Ralph Lauren hands CEO role to Old Navy exec

30 Sep 2015 | Author: | No comments yet »

Gap’s Loss of Old Navy Chief Brings New Storm to Retailer Adrift.

Shares of Ralph Lauren (RL) soared in in Wednesday morning trading, the day after the fashion industry icon announced he was giving up the CEO title at the company that bears his name.American designer Ralph Lauren, who built a fashion powerhouse on luxury designs inspired by country club chic, announced Tuesday he is stepping down as chief executive officer and named the head of Gap Inc.’s populist Old Navy brand to the position. He’ll remain the chief creative officer and executive chairman while Old Navy’s Stefan Larsson takes the helm. “My job is to think always about the future of our company and how to move it forward,” Lauren said in a statement Tuesday. “Stefan Larsson is exceptionally talented, and he will bring our company a fresh and exciting global perspective. “On a brilliantly sunny summer afternoon, the kind of day people dream about to get them through the dreary frigid winter, we’re in a Manhattan office building trying to figure out where Ralph Lauren will sit,” the piece begins. “Actually, we’re in Lauren’s small, all-white office on Madison Avenue, and with two large, lovely chairs and a big cushy couch laid out before us, the answer is far from obvious. Investors appeared to signal approval of Tuesday’s announcement that Stefan Larsson, most recently the global president of Gap’sOld Navy division, will succeed Lauren, 75, as CEO in November.

Lauren, is there a particular place you’d like to sit?’ His response: ‘Wherever the light makes me look best.’” The article adds: “That’s Ralph. Gap’s stock tumbled as much as 8.3 percent to $27.72 on Wednesday after Larsson’s departure was announced. “Old Navy is the concept that’s been holding up the underperformance of the other concepts, and Stefan was the captain of the ship,” said Simeon Siegel, an analyst at Nomura Securities. “It’s easy to look at that and say there’s now a big hole in the only thing that was working at the Gap.” Jill Stanton, executive vice president of global product at Old Navy, will become interim head of the division on Oct. 2. Odeon Capital analyst Rick Snyder said the company had grown to a size where it needed more “systems and controls.” The change in CEO “is just a natural progression,” Snyder said. That brings a degree of continuity to the chain, but Peck declined to say when he would name a permanent replacement. “Stefan is a leader, and we appreciate his contribution, but we have a team that built the operating model, and we’ve got momentum,” Peck said. “It takes great teams working together for these businesses to run well.” The shake-up comes as Gap heads into the holiday season, putting additional pressure on a company that has seen uneven results. Milton Pedraza, a fashion industry analyst at the Luxury Institute, said Larsson’s appointment follows a trend of luxury brands hiring leaders from mass-market companies in recent months.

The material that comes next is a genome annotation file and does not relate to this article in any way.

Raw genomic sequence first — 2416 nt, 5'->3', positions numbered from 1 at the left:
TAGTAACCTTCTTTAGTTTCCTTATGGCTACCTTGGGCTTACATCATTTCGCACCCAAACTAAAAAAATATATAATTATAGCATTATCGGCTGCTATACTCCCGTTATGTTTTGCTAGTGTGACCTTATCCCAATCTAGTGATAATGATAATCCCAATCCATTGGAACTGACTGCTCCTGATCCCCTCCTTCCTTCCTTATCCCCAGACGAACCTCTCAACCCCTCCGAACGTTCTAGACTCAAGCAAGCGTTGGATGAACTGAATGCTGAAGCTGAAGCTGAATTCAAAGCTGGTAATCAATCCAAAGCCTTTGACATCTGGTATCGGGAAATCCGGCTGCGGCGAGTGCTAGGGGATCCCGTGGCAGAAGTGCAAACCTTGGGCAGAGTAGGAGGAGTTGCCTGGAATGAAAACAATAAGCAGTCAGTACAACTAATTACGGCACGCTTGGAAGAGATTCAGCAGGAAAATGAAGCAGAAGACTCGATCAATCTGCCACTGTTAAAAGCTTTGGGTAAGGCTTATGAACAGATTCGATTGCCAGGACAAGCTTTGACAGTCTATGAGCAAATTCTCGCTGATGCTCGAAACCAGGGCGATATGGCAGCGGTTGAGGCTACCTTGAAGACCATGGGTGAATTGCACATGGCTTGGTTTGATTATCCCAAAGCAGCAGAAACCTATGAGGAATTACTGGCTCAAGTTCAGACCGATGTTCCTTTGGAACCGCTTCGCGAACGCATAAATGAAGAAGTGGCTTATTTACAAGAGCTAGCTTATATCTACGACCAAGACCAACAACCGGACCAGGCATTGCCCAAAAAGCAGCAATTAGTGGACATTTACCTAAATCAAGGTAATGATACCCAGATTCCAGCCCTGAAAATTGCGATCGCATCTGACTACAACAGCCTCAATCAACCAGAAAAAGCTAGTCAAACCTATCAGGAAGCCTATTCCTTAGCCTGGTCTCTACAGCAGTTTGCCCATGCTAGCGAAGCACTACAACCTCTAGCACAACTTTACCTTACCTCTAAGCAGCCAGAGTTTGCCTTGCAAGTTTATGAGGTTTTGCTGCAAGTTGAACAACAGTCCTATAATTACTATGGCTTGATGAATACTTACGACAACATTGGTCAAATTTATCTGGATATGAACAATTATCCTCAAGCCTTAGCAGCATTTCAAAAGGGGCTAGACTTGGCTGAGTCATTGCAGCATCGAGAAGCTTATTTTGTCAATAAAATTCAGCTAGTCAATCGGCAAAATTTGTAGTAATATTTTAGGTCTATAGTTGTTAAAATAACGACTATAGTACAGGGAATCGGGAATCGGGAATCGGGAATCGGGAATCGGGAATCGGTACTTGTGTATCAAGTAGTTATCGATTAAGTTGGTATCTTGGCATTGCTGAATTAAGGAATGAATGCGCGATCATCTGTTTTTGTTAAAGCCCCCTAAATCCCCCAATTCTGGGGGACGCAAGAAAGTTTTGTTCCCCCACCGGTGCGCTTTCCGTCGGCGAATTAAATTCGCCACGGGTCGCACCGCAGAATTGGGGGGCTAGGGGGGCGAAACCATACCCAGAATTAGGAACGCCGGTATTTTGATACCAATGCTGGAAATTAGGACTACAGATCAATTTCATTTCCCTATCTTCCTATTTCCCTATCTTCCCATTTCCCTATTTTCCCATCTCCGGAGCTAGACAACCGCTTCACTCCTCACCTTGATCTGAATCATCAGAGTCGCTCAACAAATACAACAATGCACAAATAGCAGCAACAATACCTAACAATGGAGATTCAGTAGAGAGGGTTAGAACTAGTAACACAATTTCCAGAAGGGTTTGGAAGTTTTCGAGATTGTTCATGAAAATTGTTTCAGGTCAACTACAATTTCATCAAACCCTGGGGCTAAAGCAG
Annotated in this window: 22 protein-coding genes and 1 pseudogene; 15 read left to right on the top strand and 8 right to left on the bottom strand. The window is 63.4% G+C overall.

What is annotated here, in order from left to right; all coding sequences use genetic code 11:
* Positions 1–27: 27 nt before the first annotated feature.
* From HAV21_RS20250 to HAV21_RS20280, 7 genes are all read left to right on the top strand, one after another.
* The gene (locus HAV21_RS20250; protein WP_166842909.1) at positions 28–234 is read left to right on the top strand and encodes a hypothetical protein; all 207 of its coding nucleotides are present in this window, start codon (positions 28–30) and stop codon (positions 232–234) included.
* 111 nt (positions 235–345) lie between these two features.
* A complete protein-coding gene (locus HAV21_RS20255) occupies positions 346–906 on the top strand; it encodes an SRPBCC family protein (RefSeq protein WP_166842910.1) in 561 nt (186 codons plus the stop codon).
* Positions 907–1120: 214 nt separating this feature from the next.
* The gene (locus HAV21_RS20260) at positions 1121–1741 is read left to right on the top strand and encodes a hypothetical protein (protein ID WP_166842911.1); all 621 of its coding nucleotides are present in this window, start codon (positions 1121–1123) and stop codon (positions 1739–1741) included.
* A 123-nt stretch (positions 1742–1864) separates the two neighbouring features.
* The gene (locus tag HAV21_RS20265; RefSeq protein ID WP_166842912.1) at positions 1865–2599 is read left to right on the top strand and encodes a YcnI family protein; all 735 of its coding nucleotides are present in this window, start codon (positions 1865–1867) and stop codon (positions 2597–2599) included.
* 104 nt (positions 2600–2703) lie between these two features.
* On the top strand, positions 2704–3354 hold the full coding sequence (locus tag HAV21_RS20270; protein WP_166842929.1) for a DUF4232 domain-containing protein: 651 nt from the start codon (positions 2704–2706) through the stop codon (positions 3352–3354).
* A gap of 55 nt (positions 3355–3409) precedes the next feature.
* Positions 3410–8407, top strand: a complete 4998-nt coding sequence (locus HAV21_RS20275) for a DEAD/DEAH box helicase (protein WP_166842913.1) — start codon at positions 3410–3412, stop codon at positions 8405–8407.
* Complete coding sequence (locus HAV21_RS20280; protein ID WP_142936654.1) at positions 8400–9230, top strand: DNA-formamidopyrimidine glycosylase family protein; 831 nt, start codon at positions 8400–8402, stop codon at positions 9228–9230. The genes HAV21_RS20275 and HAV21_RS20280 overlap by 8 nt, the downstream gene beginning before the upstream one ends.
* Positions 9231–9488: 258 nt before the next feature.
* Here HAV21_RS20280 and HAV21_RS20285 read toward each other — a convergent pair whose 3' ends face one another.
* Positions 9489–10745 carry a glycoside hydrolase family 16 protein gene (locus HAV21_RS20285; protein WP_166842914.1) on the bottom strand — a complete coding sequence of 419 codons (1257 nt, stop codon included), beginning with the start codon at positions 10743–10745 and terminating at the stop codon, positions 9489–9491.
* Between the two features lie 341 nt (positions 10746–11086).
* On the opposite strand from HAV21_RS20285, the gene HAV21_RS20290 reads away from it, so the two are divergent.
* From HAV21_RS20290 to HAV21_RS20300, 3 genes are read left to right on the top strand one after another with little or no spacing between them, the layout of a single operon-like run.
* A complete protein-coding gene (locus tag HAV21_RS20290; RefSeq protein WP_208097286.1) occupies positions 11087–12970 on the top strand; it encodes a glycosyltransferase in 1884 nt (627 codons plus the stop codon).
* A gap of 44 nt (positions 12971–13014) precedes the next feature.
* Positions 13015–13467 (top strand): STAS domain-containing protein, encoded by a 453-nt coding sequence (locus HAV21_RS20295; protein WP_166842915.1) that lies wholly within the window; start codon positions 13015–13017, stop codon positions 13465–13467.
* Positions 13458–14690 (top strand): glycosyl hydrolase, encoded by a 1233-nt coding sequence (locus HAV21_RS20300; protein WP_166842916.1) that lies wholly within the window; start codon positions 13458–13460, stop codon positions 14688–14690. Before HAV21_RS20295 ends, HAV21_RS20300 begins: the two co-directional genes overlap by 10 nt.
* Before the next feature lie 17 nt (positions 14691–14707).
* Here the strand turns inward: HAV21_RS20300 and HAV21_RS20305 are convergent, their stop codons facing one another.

He cited the appointment of Grita Loebsack, a former vice president at Unilever Plc, as CEO of Kering’s emerging brands, which include Stella McCartney and Gucci. Peck, who was Gap’s president of growth and innovation before ascending to the top job, has shuttered underperforming locations and reshuffled his leadership team in a bid to reinvigorate the company. Lauren’s fashion empire includes some 25 brands including Polo, Club Monaco and Denim & Supply, and the company makes clothing, accessories, furniture, home decor items and footwear under its labels. He didn’t grow up sketching clothes, and he didn’t go to fashion school. “I don’t know, from the time I was 12 years old I looked cool,” he explains. “My father was a painter, so maybe I got some sense of color from him.

Larsson, a Swede who before joining Gap was global head of sales at Hennes & Mauritz, brings experience of managing a fast fashion business with a supply chains considered to be among the most efficient within the apparel industry. “If he comes from a place like H&M, he understands global supply chains and that’s one of the things that Ralph Lauren is trying to implement right now,” Snyder said. “It’s going to be very positive for them.” Despite the aura of Anglo-Saxon elitism around his company, Lauren was born Ralph Lifshitz in the Bronx in 1939. I do know that whatever I had on, other kids would say, ‘Hey, where’d you get that?’ “ Lauren saw that his suit business was stagnating. “I wanted something not Italian-looking, just more sophisticated.” He envisioned elegant hand-sewn garments cut from fine fabrics, then shaped closer to the body. Lauren wanted a tasteful look for someone with a well-toned body who isn’t shy about showing it off–himself, in other words. “I’ve tried to do things honorably in my business. Peck said he doesn’t expect Larsson’s departure to delay the progress the Gap and Banana Republic brands have made in implementing Old Navy’s operating model. Lauren’s designs drew inspiration from elite and exotic realms including East Coast prepsters, the Wild West, colonists on African safari and czarist Russia.

I don’t downgrade children,” he says, getting in a parting dig at Calvin Klein. “I try to give people a clean, aspirational quality, with no bullshit. His bright colors and bold clothing became staples for some New York gangs, and rappers such as Kanye West and Lil Wayne have mentioned Lauren and his designs in their rhymes.

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